Anatomy of an Acrylic Painting

ELGIN by Barry Coombs


Many people, including old friends and long-time students, were surprised to see large acrylic paintings on the walls of Earls Court Gallery for #Hamilton2Views, my current exhibition with Aleda O’Connor. There is good reason for their surprise; I’ve never exhibited a series of acrylics on canvas in a commercial gallery.

The ‘look’ of the paintings, however, should not be such a shock to anyone who has followed my work over the years. My interest in Cubism and modernist movements goes back to my teens. It has found it’s way into my watercolours since the late 1980s. More recently, my gouaches have become simpler and are based on flat shapes of colour. LOW TIDE is a watercolour and TRINITY HARBOUR EAST is a gouache.

LOW TIDE Private Collection

Private Collection



My Artist Statement describes many of my influences and can be found on the #Hamilton2Views page in the sidebar of this blog. With this post, let me tell you a little bit about ELGIN, one of seven acrylics on exhibit.

My general process is much the same in any medium. I start with a combination of on-site sketches, photographic reference and compositional studies. ELGIN, shown above, is an acrylic on canvas and is 36 x 48″ in dimension. I first noticed the building while running errands around Hamilton, Ontario and was quite captivated by the visual possibilities.

Photo 1 for ELGIN

Initially, I wanted to paint the building from different points of view. I tried a horizontal composition in my sketchbook as a starting point. This view is the side of the building.

Sketch 1 for ELGIN by Barry Coombs

I wasn’t satisfied with this composition. It didn’t feel focused enough and seemed to dilute the impact of the image. I took another look at my photo reference and considered a vertical format.

Photo 2 for ELGIN

I liked this balance of shapes and colours very much and explored it further in my sketchbook. This sketch got me quite close to the final composition. Simplification and editing are key elements in my work. It’s difficult to explain how I interpret the image in order to give it a Cubist feel. It’s mostly intuitive and I strive for a quality that will communicate my excitement with the planes, angles and colours of the building. With ELGIN, I incorporated a Cubist device and added stenciled letters. In terms of colour, I followed the red/green complementary relationship in my actual subject. Other colours were carefully selected and I did a lot of colour testing on separate sheets of paper.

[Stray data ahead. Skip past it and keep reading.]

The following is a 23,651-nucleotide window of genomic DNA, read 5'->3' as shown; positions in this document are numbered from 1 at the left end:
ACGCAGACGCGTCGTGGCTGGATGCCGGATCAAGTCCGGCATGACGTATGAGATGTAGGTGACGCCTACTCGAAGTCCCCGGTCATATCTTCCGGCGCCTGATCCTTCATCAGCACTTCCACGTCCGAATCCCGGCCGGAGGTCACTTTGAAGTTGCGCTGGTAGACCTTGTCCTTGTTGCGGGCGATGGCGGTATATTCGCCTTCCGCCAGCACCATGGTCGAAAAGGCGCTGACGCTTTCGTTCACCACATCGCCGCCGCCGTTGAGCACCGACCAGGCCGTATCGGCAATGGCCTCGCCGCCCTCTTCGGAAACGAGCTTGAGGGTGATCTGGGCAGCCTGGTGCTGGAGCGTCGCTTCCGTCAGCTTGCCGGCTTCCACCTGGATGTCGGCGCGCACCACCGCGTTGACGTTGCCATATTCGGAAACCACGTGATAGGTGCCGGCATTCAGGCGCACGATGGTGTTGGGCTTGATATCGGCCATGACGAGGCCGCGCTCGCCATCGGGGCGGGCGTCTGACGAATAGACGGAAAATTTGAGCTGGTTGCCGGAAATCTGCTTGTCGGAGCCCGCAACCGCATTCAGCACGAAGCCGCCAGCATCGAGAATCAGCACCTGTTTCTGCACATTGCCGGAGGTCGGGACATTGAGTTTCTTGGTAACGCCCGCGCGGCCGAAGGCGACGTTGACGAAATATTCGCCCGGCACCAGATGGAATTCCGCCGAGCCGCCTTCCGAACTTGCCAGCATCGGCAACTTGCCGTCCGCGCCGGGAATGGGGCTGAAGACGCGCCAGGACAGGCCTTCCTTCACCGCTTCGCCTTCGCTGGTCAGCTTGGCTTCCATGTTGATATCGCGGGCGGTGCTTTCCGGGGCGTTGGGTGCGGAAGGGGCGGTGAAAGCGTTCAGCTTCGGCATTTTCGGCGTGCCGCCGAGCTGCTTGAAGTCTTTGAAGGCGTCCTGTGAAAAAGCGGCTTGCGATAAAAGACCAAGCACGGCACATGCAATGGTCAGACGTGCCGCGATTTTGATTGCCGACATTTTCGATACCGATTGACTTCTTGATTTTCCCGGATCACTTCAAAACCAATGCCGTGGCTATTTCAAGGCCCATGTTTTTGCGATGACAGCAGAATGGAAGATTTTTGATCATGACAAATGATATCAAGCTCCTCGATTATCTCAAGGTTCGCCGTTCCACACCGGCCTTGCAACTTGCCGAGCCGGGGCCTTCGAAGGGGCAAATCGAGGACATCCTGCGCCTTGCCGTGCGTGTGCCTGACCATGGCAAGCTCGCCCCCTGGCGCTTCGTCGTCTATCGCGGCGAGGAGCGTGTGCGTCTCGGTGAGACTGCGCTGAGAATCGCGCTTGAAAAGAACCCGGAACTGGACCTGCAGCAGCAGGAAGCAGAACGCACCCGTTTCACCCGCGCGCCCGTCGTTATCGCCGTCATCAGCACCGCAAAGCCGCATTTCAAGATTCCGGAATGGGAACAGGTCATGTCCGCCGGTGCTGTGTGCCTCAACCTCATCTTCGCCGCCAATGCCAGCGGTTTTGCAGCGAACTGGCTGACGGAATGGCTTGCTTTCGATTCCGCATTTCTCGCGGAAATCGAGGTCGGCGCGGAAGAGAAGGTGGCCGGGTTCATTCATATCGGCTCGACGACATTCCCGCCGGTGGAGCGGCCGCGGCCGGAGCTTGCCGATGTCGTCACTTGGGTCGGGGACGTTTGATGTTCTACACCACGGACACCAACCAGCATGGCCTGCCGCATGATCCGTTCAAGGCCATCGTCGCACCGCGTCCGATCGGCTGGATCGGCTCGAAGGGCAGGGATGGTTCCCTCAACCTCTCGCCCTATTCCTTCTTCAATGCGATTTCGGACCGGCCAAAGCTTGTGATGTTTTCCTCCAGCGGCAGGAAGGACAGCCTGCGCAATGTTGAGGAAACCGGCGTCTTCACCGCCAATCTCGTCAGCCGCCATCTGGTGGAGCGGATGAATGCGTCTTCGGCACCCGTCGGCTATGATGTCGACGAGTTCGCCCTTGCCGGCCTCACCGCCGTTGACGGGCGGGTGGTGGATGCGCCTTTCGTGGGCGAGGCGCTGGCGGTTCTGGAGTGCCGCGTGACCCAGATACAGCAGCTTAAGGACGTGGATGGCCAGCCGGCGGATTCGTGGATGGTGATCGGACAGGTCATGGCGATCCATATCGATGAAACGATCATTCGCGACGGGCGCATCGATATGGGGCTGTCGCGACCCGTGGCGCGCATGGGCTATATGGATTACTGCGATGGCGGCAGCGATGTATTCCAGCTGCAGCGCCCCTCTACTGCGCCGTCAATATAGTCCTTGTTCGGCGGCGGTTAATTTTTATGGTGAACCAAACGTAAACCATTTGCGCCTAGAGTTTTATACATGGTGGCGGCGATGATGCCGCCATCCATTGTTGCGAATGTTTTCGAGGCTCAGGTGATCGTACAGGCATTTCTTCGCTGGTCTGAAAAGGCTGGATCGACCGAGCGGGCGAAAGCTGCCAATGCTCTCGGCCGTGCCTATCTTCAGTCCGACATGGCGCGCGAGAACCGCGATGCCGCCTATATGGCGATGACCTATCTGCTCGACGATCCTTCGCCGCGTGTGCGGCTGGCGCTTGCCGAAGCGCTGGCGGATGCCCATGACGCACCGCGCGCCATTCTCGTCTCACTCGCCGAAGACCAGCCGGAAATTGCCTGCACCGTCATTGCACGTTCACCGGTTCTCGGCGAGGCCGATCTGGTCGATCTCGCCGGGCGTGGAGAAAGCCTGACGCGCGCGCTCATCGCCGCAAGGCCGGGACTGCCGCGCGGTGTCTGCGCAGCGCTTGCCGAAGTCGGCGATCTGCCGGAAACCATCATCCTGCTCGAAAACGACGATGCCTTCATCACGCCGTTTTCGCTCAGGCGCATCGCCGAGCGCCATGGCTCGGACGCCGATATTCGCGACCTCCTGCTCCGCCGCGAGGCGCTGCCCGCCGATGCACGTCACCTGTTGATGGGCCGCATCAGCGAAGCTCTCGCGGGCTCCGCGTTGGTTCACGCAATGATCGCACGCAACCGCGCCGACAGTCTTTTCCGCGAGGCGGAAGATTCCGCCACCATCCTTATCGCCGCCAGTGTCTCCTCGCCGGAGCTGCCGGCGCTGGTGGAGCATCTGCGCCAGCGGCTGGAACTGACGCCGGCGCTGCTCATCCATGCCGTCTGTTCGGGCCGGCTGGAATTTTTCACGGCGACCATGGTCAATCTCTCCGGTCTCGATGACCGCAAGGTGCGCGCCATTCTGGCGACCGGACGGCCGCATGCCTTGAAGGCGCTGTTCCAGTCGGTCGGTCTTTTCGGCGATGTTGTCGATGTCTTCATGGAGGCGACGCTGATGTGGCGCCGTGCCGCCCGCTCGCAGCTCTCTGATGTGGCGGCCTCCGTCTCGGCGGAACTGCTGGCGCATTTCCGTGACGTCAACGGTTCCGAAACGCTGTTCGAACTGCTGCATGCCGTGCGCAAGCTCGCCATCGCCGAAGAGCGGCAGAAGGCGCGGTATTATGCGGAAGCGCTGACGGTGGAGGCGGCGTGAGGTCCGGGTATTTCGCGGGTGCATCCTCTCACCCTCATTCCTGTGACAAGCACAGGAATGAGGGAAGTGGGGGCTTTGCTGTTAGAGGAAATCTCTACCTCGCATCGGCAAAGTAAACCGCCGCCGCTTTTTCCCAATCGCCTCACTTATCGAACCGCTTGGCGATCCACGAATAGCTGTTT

Sketch 2 for ELGIN by Barry Coombs

Acrylic paint and it’s application aren’t new to me but I had to arrange my tools and studio to accommodate this series. I painted at an easel. It was challenging to get back from the work on a regular basis so, at the end of a painting day, I often took a photo of the work in progress. During the evening, I’d review it and sometimes mark it up with notes and ideas.

On average, I spent about five days on a large canvas. An indispensable tool was the Masterson Sta-Wet Premier Palette. It kept my paint fresh and workable for the duration of the creative process. The sharp geometric treatment demanded careful planning and brush-handling. Several viewers thought that I’d used masking tape to prepare the clean edges of the geometric shapes in the paintings. Not so! Everything was done free-hand.

Early stage of ELGIN by Barry Coombs

Obviously, much more goes into a painting on personal, technical and conceptual levels. I hope I’ve been able to anatomize ELGIN to give some idea of my basic process. #Hamilton2Views continues at Earls Court Gallery in Hamilton, Ontario until November 15.


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8 Responses to “Anatomy of an Acrylic Painting”

  1. lindahalcombfineart Says:

    Thank you Barry! Sharing your process is a generous gift.

  2. grandidea Says:

    One of your best postings to date!

  3. scottcooperstudio Says:

    Great to see you do a step-by-step on your acrylic approach. Terrific show at Earl’s Court, both you and Aleda.

  4. Carol King Says:

    Hi Barry, I loved reading about your process. Thanks.

  5. Lois Says:

    Great lesson, thanks for sharing.
    You do have a Steady Hand!!

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